Oil Falls on Chinese ManufacturingMark Shenk
Brent and West Texas Intermediate crudes fell after Chinese manufacturing contracted for a fourth month in April, bolstering concern that the economy’s slowdown is deepening. Brent’s premium to WTI shrank.
Brent declined 0.8 percent as the final reading of the China Purchasing Managers’ Index from HSBC Holdings Plc and Markit Economics slipped to 48.1 for April, missing the median estimate of 48.4 in a Bloomberg survey of economists. Futures rose earlier as violence between Ukrainian government forces and pro-Russian separatists spread from Ukraine’s eastern industrial heartland to the Black Sea gateway of Odessa.
“The disappointing Chinese economic data is sending Brent lower,” Michael Lynch, the president of Strategic Energy & Economic Research in Winchester, Massachusetts, said by phone. “WTI is being pulled lower as well but not by as much.”
Brent for June settlement fell 87 cents to close at $107.72 a barrel on the London-based ICE Futures Europe exchange. The volume of all futures traded was 25 percent below the 100-day average at 3:26 p.m. in New York. U.K. offices were closed today for the May Day bank holiday.
WTI for June delivery slipped 28 cents, or 0.3 percent, to settle at $99.48 a barrel on the New York Mercantile Exchange. Volume was 26 percent lower than the 100-day average.
The U.S. oil closed at an $8.24-a-barrel discount to the North Sea grade, the narrowest since April 29. Brent, which is used to price more than half of the world’s crude and, unlike WTI, can be exported, is often more sensitive to changes in the global supply-and-demand balance.
“A lot what we are seeing today is probably due to the holiday in the U.K., which has reduced volume,” Bill O’Grady, chief market strategist at Confluence Investment Management in St. Louis, which oversees $1.4 billion, said by phone. “That could explain the size of the Brent move.”
An official gauge of Chinese April factory output released last week came in at a lower-than-projected level of 50.4 from 50.3 in March. China passed the U.S. to become the world’s biggest crude importer in September, according to the U.S. Energy Information Administration.
“The Chinese PMI numbers are weighing on the market,” John Kilduff, a partner at Again Capital LLC, a New York-based hedge fund that focuses on energy, said by phone. “Anything that points to a slowing Chinese economy is negative for oil, since it’s been the key center for demand growth.”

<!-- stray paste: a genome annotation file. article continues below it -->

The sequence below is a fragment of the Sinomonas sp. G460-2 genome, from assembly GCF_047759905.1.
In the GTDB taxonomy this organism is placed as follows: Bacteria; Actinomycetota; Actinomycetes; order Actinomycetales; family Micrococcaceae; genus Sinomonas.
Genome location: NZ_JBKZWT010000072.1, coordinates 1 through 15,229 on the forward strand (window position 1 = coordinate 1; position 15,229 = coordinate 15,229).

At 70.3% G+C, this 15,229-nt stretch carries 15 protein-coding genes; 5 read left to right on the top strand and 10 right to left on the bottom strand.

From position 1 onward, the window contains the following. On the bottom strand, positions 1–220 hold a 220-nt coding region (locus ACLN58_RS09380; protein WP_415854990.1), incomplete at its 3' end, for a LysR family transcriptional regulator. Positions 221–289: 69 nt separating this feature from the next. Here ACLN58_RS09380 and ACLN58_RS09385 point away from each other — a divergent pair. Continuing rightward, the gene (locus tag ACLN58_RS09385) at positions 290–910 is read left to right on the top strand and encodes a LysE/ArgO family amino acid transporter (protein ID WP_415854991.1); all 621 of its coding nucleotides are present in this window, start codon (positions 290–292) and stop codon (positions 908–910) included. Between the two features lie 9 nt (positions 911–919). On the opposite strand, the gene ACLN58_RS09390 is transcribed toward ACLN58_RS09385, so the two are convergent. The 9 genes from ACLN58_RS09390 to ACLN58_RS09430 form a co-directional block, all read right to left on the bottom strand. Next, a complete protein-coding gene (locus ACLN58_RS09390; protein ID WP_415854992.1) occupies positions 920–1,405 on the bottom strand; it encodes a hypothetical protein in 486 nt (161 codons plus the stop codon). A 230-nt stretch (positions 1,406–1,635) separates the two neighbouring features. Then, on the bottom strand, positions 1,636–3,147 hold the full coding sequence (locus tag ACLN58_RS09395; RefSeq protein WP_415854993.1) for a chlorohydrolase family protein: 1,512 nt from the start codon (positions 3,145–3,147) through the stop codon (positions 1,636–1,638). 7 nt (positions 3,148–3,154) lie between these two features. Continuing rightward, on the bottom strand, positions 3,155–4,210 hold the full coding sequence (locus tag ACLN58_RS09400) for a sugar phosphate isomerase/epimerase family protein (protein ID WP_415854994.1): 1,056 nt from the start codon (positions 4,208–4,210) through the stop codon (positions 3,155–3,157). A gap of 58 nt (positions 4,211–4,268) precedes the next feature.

The crisis in Ukraine, which has seen the U.S. and European Union impose a series of sanctions on Russia since President Vladimir Putin annexed Crimea in early March, could be a threat to economic growth across Europe, particularly in those countries which border Russia or which are dependent on Russian energy, the European Commission said today.
The commission trimmed its economic growth forecast for the euro area, saying gross domestic product will rise 1.7 percent in 2015, compared with a February prediction of 1.8 percent.
“The Ukrainian situation cuts both ways,” Kilduff said. “The potential for a supply disruption is bullish, while the impact sanctions may have on the already weak Russian and European economies is negative for demand.”
The Ukraine conflict is spurring the world’s leading economies to cut their reliance on Russian energy, U.K. Energy Secretary Ed Davey said in an interview in Rome today before attending a two-day meeting of fellow Group of Seven ministers.
Brent also fell on a possible rise in Libyan oil exports. The Zueitina terminal reopened last week for the first time since July. Hariga harbor is operating normally while talks between the government and protesters about opening two oil fields are continuing, Mohamed Elharari, spokesman of state-run National Oil Corp., said by phone from Tripoli.
“Brent is probably moving lower on indications that Libyan oil exports may increase in the weeks ahead,” Kyle Cooper, director of commodities research at IAF Advisors in Houston, said by phone.
U.S. crude supplies rose to 399.4 million barrels in the week through April 25, the EIA said April 30. That’s the most since the EIA began reporting weekly data in 1982.
“It wouldn’t take much for inventories to top 400 million barrels; a build of less than 1 million barrels would be enough,” said Bob Yawger, director of the futures division at Mizuho Securities USA Inc. in New York. “We’re in new territory here, and that has to be putting pressure on the market.”
Implied volatility for at-the-money WTI options expiring in June was 17.5 percent, up from 16.4 percent May 2, data compiled by Bloomberg showed.
Electronic trading volume on the Nymex was 335,221 contracts at 3:26 p.m. It totaled 426,339 contracts May 2, 21 percent below the three-month average. Open interest was 1.64 million contracts.